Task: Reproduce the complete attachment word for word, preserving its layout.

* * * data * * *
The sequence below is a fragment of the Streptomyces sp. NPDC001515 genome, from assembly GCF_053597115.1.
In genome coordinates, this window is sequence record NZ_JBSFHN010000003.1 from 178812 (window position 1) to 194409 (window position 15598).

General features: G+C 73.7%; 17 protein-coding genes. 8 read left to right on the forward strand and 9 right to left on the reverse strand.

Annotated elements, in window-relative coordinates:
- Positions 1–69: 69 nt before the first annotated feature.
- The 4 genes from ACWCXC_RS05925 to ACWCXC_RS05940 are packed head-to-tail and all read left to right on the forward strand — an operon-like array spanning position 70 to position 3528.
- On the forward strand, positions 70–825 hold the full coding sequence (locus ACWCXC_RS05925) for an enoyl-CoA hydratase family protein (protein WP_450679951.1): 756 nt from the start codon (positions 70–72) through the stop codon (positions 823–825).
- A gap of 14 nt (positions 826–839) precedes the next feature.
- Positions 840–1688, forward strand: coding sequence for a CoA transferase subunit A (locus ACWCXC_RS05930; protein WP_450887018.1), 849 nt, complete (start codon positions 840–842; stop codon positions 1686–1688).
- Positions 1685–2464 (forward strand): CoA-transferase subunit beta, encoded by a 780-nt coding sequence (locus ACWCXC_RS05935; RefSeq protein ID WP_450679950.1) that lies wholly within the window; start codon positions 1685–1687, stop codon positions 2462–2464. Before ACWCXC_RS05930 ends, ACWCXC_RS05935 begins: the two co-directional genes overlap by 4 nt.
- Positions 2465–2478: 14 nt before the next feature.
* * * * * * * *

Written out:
The sequence below is a fragment of the Streptomyces sp. NPDC001515 genome, from assembly GCF_053597115.1.
In genome coordinates, this window is sequence record NZ_JBSFHN010000003.1 from 178812 (window position 1) to 194409 (window position 15598).

General features: G+C 73.7%; 17 protein-coding genes. 8 read left to right on the forward strand and 9 right to left on the reverse strand.

Annotated elements, in window-relative coordinates:
- Positions 1–69: 69 nt before the first annotated feature.
- The 4 genes from ACWCXC_RS05925 to ACWCXC_RS05940 are packed head-to-tail and all read left to right on the forward strand — an operon-like array spanning position 70 to position 3528.
- On the forward strand, positions 70–825 hold the full coding sequence (locus ACWCXC_RS05925) for an enoyl-CoA hydratase family protein (protein WP_450679951.1): 756 nt from the start codon (positions 70–72) through the stop codon (positions 823–825).
- A gap of 14 nt (positions 826–839) precedes the next feature.
- Positions 840–1688, forward strand: coding sequence for a CoA transferase subunit A (locus ACWCXC_RS05930; protein WP_450887018.1), 849 nt, complete (start codon positions 840–842; stop codon positions 1686–1688).
- Positions 1685–2464 (forward strand): CoA-transferase subunit beta, encoded by a 780-nt coding sequence (locus ACWCXC_RS05935; RefSeq protein ID WP_450679950.1) that lies wholly within the window; start codon positions 1685–1687, stop codon positions 2462–2464. Before ACWCXC_RS05930 ends, ACWCXC_RS05935 begins: the two co-directional genes overlap by 4 nt.
- Positions 2465–2478: 14 nt before the next feature.